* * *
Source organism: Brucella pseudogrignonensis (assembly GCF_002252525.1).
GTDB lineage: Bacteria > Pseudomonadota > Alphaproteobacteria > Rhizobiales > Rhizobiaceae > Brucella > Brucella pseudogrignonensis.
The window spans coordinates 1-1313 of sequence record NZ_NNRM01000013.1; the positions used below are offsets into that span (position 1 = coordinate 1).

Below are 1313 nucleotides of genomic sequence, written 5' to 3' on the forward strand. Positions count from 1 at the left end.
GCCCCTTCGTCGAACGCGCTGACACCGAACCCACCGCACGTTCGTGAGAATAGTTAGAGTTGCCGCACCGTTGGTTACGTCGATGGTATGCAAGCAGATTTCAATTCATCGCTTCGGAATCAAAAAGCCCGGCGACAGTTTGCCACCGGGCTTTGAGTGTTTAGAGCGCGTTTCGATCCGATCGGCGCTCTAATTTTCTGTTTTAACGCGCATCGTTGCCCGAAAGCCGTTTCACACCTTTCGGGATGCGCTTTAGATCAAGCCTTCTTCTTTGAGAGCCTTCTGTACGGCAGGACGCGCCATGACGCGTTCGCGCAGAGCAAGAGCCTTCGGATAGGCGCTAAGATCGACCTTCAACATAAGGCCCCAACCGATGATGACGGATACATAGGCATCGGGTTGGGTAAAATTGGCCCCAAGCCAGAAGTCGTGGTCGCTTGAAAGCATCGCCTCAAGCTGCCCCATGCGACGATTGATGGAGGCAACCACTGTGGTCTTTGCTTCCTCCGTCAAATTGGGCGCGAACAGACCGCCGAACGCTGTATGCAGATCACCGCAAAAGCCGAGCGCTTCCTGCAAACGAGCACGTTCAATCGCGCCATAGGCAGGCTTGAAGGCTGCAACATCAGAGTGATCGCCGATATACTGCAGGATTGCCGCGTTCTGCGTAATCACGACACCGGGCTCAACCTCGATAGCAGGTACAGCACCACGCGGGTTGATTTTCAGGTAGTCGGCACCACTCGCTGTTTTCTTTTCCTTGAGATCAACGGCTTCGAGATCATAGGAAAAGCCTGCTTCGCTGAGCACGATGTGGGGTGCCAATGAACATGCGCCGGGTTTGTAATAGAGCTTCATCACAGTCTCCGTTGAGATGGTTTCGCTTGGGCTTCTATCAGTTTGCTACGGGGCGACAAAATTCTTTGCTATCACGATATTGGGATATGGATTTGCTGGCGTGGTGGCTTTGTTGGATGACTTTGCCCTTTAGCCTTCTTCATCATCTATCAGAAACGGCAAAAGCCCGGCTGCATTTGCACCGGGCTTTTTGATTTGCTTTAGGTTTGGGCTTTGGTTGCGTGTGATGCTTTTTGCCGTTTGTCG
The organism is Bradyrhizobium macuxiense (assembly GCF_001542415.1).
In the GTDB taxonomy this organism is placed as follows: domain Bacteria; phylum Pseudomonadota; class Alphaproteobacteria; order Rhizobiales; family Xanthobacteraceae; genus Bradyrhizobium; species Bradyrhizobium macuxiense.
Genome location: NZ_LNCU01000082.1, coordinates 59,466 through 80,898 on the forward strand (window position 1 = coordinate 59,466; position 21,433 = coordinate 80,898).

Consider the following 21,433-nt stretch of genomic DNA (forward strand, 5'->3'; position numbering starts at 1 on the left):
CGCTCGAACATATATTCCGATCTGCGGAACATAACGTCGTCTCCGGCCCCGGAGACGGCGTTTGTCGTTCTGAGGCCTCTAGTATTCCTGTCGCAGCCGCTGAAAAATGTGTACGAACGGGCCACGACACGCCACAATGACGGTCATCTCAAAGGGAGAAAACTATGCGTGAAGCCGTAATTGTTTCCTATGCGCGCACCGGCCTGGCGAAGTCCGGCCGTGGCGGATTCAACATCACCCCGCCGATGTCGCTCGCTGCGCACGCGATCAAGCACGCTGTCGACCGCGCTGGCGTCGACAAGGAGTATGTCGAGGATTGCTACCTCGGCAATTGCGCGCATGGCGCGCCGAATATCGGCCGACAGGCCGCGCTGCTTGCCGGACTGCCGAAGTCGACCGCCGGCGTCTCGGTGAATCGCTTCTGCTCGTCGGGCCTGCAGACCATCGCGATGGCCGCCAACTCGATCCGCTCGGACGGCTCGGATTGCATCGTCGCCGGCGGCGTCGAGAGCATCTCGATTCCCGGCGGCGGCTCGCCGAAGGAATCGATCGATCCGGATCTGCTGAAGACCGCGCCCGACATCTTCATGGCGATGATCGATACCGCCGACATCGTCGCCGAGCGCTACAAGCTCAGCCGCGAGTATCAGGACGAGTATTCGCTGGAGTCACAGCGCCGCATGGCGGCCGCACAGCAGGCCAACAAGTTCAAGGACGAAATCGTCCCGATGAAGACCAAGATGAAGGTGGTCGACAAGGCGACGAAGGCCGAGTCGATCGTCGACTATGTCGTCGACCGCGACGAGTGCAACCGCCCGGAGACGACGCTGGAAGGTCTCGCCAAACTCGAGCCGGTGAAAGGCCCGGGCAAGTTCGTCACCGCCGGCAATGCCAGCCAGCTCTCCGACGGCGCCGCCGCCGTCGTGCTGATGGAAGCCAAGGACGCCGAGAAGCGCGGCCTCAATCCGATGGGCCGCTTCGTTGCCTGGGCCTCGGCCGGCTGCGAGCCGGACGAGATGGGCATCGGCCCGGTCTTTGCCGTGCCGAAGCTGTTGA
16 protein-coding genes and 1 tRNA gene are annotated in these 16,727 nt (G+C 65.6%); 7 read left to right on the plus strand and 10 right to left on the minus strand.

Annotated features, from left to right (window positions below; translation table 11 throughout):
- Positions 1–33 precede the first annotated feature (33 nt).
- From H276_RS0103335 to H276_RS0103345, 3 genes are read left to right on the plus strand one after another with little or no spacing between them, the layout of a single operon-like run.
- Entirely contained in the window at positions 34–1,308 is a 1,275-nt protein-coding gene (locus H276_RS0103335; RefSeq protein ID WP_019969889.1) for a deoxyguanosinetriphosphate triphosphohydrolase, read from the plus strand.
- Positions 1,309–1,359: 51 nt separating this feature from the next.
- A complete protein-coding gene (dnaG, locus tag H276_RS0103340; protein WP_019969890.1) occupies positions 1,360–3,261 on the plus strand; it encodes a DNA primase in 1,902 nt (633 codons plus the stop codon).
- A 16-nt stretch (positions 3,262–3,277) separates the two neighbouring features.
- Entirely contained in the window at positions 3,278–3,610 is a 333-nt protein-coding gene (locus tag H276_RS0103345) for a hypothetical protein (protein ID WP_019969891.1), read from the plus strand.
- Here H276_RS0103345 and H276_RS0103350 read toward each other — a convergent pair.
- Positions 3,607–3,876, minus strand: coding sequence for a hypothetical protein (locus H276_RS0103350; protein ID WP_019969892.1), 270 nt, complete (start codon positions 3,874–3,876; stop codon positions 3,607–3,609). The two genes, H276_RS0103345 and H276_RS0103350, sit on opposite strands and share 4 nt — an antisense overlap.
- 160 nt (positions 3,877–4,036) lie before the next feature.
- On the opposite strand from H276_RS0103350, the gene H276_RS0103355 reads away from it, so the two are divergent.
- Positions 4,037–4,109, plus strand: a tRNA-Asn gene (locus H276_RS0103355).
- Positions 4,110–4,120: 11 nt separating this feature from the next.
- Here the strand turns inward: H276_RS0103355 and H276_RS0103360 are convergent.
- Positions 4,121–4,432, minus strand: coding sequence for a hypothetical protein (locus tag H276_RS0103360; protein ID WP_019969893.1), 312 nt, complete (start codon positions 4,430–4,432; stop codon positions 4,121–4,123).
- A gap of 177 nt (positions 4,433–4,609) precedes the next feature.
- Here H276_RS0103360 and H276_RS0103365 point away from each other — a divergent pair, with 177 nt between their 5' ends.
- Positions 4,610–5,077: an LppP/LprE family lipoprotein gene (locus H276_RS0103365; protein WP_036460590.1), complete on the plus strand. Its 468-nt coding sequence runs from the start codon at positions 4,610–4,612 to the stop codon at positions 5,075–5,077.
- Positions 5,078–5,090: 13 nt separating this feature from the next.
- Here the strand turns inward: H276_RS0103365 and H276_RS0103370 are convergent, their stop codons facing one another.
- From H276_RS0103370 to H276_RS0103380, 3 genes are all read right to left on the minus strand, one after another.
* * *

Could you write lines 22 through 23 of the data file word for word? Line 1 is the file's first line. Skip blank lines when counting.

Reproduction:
- 160 nt (positions 3,877–4,036) lie before the next feature.
- On the opposite strand from H276_RS0103350, the gene H276_RS0103355 reads away from it, so the two are divergent.